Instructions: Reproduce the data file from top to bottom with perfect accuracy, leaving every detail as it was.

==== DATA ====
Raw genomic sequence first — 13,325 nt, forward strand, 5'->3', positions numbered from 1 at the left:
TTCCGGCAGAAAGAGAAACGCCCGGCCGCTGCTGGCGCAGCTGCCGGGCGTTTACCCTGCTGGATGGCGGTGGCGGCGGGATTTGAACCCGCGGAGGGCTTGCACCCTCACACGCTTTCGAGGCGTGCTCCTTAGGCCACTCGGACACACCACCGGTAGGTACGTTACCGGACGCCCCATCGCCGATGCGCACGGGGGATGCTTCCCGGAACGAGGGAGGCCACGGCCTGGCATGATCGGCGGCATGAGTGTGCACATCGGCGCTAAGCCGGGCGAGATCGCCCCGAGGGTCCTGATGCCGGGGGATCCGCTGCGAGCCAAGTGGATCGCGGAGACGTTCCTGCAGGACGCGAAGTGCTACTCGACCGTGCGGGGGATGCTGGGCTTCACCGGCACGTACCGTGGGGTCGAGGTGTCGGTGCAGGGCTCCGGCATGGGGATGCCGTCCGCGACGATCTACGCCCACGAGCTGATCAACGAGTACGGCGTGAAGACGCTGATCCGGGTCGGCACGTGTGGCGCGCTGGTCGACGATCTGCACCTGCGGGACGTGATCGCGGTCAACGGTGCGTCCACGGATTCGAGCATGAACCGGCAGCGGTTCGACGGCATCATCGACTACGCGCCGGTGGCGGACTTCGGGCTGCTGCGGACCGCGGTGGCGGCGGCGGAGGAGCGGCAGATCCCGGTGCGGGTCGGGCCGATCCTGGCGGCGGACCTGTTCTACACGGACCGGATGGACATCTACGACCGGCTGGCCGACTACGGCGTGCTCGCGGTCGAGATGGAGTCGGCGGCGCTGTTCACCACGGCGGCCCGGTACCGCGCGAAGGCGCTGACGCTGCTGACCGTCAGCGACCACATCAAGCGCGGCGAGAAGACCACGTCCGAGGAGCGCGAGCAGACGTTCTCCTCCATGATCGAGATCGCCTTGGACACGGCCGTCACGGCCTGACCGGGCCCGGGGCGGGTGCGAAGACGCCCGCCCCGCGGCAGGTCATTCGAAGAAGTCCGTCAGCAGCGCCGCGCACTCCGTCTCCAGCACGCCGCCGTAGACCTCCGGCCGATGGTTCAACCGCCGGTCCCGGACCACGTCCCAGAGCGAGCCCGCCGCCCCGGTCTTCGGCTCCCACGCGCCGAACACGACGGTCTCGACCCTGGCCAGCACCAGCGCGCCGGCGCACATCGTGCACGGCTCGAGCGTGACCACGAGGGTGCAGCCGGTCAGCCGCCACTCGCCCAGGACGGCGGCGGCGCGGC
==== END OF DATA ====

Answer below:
Raw genomic sequence first — 13,325 nt, forward strand, 5'->3', positions numbered from 1 at the left:
TTCCGGCAGAAAGAGAAACGCCCGGCCGCTGCTGGCGCAGCTGCCGGGCGTTTACCCTGCTGGATGGCGGTGGCGGCGGGATTTGAACCCGCGGAGGGCTTGCACCCTCACACGCTTTCGAGGCGTGCTCCTTAGGCCACTCGGACACACCACCGGTAGGTACGTTACCGGACGCCCCATCGCCGATGCGCACGGGGGATGCTTCCCGGAACGAGGGAGGCCACGGCCTGGCATGATCGGCGGCATGAGTGTGCACATCGGCGCTAAGCCGGGCGAGATCGCCCCGAGGGTCCTGATGCCGGGGGATCCGCTGCGAGCCAAGTGGATCGCGGAGACGTTCCTGCAGGACGCGAAGTGCTACTCGACCGTGCGGGGGATGCTGGGCTTCACCGGCACGTACCGTGGGGTCGAGGTGTCGGTGCAGGGCTCCGGCATGGGGATGCCGTCCGCGACGATCTACGCCCACGAGCTGATCAACGAGTACGGCGTGAAGACGCTGATCCGGGTCGGCACGTGTGGCGCGCTGGTCGACGATCTGCACCTGCGGGACGTGATCGCGGTCAACGGTGCGTCCACGGATTCGAGCATGAACCGGCAGCGGTTCGACGGCATCATCGACTACGCGCCGGTGGCGGACTTCGGGCTGCTGCGGACCGCGGTGGCGGCGGCGGAGGAGCGGCAGATCCCGGTGCGGGTCGGGCCGATCCTGGCGGCGGACCTGTTCTACACGGACCGGATGGACATCTACGACCGGCTGGCCGACTACGGCGTGCTCGCGGTCGAGATGGAGTCGGCGGCGCTGTTCACCACGGCGGCCCGGTACCGCGCGAAGGCGCTGACGCTGCTGACCGTCAGCGACCACATCAAGCGCGGCGAGAAGACCACGTCCGAGGAGCGCGAGCAGACGTTCTCCTCCATGATCGAGATCGCCTTGGACACGGCCGTCACGGCCTGACCGGGCCCGGGGCGGGTGCGAAGACGCCCGCCCCGCGGCAGGTCATTCGAAGAAGTCCGTCAGCAGCGCCGCGCACTCCGTCTCCAGCACGCCGCCGTAGACCTCCGGCCGATGGTTCAACCGCCGGTCCCGGACCACGTCCCAGAGCGAGCCCGCCGCCCCGGTCTTCGGCTCCCACGCGCCGAACACGACGGTCTCGACCCTGGCCAGCACCAGCGCGCCGGCGCACATCGTGCACGGCTCGAGCGTGACCACGAGGGTGCAGCCGGTCAGCCGCCACTCGCCCAGGACGGCGGCGGCGCGGC